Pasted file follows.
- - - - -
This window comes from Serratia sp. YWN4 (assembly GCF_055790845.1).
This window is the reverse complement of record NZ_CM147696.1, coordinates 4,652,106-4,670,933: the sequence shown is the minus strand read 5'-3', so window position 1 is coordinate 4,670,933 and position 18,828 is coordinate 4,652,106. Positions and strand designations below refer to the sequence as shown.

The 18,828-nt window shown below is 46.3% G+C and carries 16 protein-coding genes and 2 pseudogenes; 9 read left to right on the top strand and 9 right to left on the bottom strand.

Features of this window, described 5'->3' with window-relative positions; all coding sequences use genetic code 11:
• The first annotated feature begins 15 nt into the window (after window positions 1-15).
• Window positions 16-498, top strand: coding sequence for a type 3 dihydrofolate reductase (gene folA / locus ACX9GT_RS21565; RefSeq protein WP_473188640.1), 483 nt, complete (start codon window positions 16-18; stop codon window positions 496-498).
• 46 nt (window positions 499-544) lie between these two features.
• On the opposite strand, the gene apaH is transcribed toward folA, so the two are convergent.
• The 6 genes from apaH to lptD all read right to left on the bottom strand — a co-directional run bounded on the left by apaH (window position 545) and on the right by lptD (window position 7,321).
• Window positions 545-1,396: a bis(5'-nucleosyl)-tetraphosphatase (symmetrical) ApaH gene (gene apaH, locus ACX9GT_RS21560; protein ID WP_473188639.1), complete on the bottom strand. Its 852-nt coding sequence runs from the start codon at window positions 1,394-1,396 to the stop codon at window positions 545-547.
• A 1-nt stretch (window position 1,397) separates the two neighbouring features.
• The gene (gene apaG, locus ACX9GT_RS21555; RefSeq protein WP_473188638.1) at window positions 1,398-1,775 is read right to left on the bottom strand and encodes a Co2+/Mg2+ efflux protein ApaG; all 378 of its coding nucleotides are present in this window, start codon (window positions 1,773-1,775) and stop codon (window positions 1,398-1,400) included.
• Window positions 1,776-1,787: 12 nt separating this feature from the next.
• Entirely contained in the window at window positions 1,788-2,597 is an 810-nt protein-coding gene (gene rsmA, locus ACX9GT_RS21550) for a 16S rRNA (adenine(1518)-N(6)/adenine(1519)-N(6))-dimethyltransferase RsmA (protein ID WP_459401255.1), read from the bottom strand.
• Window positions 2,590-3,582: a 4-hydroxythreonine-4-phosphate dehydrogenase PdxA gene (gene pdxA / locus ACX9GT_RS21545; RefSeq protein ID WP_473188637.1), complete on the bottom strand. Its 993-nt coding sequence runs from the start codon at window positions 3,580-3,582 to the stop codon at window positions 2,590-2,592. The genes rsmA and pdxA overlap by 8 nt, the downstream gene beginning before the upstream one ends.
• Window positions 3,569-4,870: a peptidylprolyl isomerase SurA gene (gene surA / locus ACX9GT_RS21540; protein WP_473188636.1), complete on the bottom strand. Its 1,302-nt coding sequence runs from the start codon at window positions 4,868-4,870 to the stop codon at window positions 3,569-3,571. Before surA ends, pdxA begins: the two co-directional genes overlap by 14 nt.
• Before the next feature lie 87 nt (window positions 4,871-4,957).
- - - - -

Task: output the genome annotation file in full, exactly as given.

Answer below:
This window comes from Serratia sp. YWN4 (assembly GCF_055790845.1).
This window is the reverse complement of record NZ_CM147696.1, coordinates 4,652,106-4,670,933: the sequence shown is the minus strand read 5'-3', so window position 1 is coordinate 4,670,933 and position 18,828 is coordinate 4,652,106. Positions and strand designations below refer to the sequence as shown.

The 18,828-nt window shown below is 46.3% G+C and carries 16 protein-coding genes and 2 pseudogenes; 9 read left to right on the top strand and 9 right to left on the bottom strand.

Features of this window, described 5'->3' with window-relative positions; all coding sequences use genetic code 11:
• The first annotated feature begins 15 nt into the window (after window positions 1-15).
• Window positions 16-498, top strand: coding sequence for a type 3 dihydrofolate reductase (gene folA / locus ACX9GT_RS21565; RefSeq protein WP_473188640.1), 483 nt, complete (start codon window positions 16-18; stop codon window positions 496-498).
• 46 nt (window positions 499-544) lie between these two features.
• On the opposite strand, the gene apaH is transcribed toward folA, so the two are convergent.
• The 6 genes from apaH to lptD all read right to left on the bottom strand — a co-directional run bounded on the left by apaH (window position 545) and on the right by lptD (window position 7,321).
• Window positions 545-1,396: a bis(5'-nucleosyl)-tetraphosphatase (symmetrical) ApaH gene (gene apaH, locus ACX9GT_RS21560; protein ID WP_473188639.1), complete on the bottom strand. Its 852-nt coding sequence runs from the start codon at window positions 1,394-1,396 to the stop codon at window positions 545-547.
• A 1-nt stretch (window position 1,397) separates the two neighbouring features.
• The gene (gene apaG, locus ACX9GT_RS21555; RefSeq protein WP_473188638.1) at window positions 1,398-1,775 is read right to left on the bottom strand and encodes a Co2+/Mg2+ efflux protein ApaG; all 378 of its coding nucleotides are present in this window, start codon (window positions 1,773-1,775) and stop codon (window positions 1,398-1,400) included.
• Window positions 1,776-1,787: 12 nt separating this feature from the next.
• Entirely contained in the window at window positions 1,788-2,597 is an 810-nt protein-coding gene (gene rsmA, locus ACX9GT_RS21550) for a 16S rRNA (adenine(1518)-N(6)/adenine(1519)-N(6))-dimethyltransferase RsmA (protein ID WP_459401255.1), read from the bottom strand.
• Window positions 2,590-3,582: a 4-hydroxythreonine-4-phosphate dehydrogenase PdxA gene (gene pdxA / locus ACX9GT_RS21545; RefSeq protein ID WP_473188637.1), complete on the bottom strand. Its 993-nt coding sequence runs from the start codon at window positions 3,580-3,582 to the stop codon at window positions 2,590-2,592. The genes rsmA and pdxA overlap by 8 nt, the downstream gene beginning before the upstream one ends.
• Window positions 3,569-4,870: a peptidylprolyl isomerase SurA gene (gene surA / locus ACX9GT_RS21540; protein WP_473188636.1), complete on the bottom strand. Its 1,302-nt coding sequence runs from the start codon at window positions 4,868-4,870 to the stop codon at window positions 3,569-3,571. Before surA ends, pdxA begins: the two co-directional genes overlap by 14 nt.
• Before the next feature lie 87 nt (window positions 4,871-4,957).